A google search yesterday led to a tract ‘Marxism and Gramsci‘ (pdf), written by Kiernan in 1972 when Gramsci’s works were being introduced to English readers. Besides a number of insightful and critical comments on both Marxism and Gramsci, he provides a comment on the state of Marxism in India as well:
achcha hai dil ke saath rahe paasbaan-e-akl
lekin kabhi- kabhi ise tanha bhi chod de
auron ka payam aur mera payam aur hai
ishk ke dard- mandon ka tarz e kalaam aur hai
akl kya cheez hai aik waza ki pabandi hai
dil ko muddat hui is kaid se azad kiya
A self- description from his website:
I was born in 1918. I became a communist at the age of 16 and am still content to call myself one despite the traumatic experiences from 1946 onwards of the corruption and eventual collapse of the communist movement and the Soviet Union, because I still hold to the humanist values which made me a communist. I believe that true communism is not only consistent with these values but is a logical development from them.
One thing sometimes does lead to another. Our post on Milton and Ghalib has culminated in a partnership with the blog Mehr-i-Niimroz (the noonday sun). Every week or so we will together select a couplet from Ghalib: Mehr-i-Niimroz will provide a translation and commentary; The South Asian Idea will use the couplet to pose questions and start a discussion. The objective will be to explore how much we can learn from Ghalib about the world we live in.
Justice Markanday Katju of the Supreme Court of India explains why Urdu is part of his ancestry and offers a number of insights into the state and fate of the Urdu language in India today.
Now, will someone take the hint and get started on a documentary on The Other Ludhianvi?
Alys Faiz’s story is the story of a lifetime of commitment. From being a young woman who wanted to fight alongside the Republicans in the Spanish Civil War, she became the woman behind revolutionary poet Faiz Ahmed Faiz; Alys now finds herself still angry at the social injustice in the world, still fighting on behalf of the oppressed in her regular columns for Viewpoint and She, as well as in her work with the Human Rights Commission of Pakistan and other organisations.
Alys campaigned for the Muslim Family Laws Ordinance in 1961 and for peace in the Gulf thirty years later, in 1991; Alys collected signatures for peace in 1952 and again for peace in Afghanistan in 1988.
A single interview cannot possibly do justice to her extraordinary, varied and active life. Hers has above all been a challenging life, involving adaptation to an alien culture and society; living with a man whose greatness and political commitment led her to make huge personal sacrifices; carrying on his work in the loneliness of bereavement.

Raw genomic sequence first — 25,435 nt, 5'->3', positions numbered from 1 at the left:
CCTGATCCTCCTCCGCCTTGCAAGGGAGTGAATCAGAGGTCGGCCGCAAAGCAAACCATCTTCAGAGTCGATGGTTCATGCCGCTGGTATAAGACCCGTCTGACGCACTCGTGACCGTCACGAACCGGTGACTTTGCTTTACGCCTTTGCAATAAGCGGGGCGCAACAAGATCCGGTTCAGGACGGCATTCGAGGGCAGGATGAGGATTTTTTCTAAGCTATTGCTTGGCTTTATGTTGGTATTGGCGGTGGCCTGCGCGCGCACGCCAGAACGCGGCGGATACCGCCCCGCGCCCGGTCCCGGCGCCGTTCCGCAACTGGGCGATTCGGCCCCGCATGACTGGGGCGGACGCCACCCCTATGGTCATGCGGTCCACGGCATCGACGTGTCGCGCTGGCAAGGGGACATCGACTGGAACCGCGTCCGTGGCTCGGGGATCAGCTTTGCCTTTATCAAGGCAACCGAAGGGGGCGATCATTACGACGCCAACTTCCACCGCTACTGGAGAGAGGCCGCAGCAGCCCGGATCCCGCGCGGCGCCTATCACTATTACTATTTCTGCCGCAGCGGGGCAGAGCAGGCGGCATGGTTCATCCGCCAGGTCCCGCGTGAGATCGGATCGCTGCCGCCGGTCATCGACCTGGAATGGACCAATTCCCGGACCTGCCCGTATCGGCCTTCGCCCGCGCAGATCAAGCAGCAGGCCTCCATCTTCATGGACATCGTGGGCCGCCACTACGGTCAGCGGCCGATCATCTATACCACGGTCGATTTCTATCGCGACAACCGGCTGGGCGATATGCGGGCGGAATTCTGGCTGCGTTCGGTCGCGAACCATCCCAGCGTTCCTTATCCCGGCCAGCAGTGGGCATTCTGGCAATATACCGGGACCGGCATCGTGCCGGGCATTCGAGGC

Yet Alys Faiz has no regrets and prefers to tell of the difficult times via hilarious anecdotes, using her acting training to further liven up the store with mime and mimickery. The white hair and Alys’ claims that she is now ‘tired’ are deceptive: there is a quickness of eye and hand that betrays a wicked sense of humour, an eternally youthful streak and an obvious powerful personality. Undoubtedly, these were the characteristics, which have made her a survivor.
Q. You’ve always been politically active. Was your family interested in politics?
A. They were Conservatives.
Q. So how did you end up a Communist?
A. I didn’t end up; I began! I was always a bit of a loner. I used to like to go out for walks on my own on the weekends. And one fine day I found myself in Clerkenwell, where I saw Marx’s house. I went in and John Stratchey was lecturing on socialism or something. I sat down and listened. That was the beginning.
Q. How old were you at the time?
A. About 18. And then I joined the Party.
Tehelka has an excerpt from Indian Dalit leader Mayawati’s forthcoming biography, exploring her relationships with the men in her life- her grandfather, father and Kanshi Ram. A Miracle of Democracy
In his short story A Hunger Artist, Franz Kafka examined the life of a hunger artist that audiences would pay for the tickets to watch him go without food day after day, especially during the last days of the 40 day show. This 40 day duration was determined not because it was a reasonable number of days for a person to survive without food, but because the owner of the show calculated that to be the attention span of the audience- anything beyond forty days, the audience would dwindle and it was no longer lucrative to keep the show going. A magnificent story of the decline and marginalization of the artist as well as the poor. A Hunger Artist
Ghazala has the original nazm in Romanized Urdu as well as the translation of hum gunahgaar auratein hein (We are the sinful women), a poem by Pakistani poet Kishwar Naheed. We, Sinful Women
It is we sinful women
who are not awed by the grandeur of those who wear gowns
The NYT has an article on the explosion in the number of books published: “In 2007, a whopping 400,000 books were published or distributed in the United States, up from 300,000 in 2006.” This has happened partly because of self- publishing but paradoxically also at a time when reading is in decline. Are you an Author? Me, too! (link via John Baker)
Andrew Gallix, in the Guardian writes on why some feel that while what is written is good, what is not written is still better. Besides, it saves on paper. A reader’s guide to the unwritten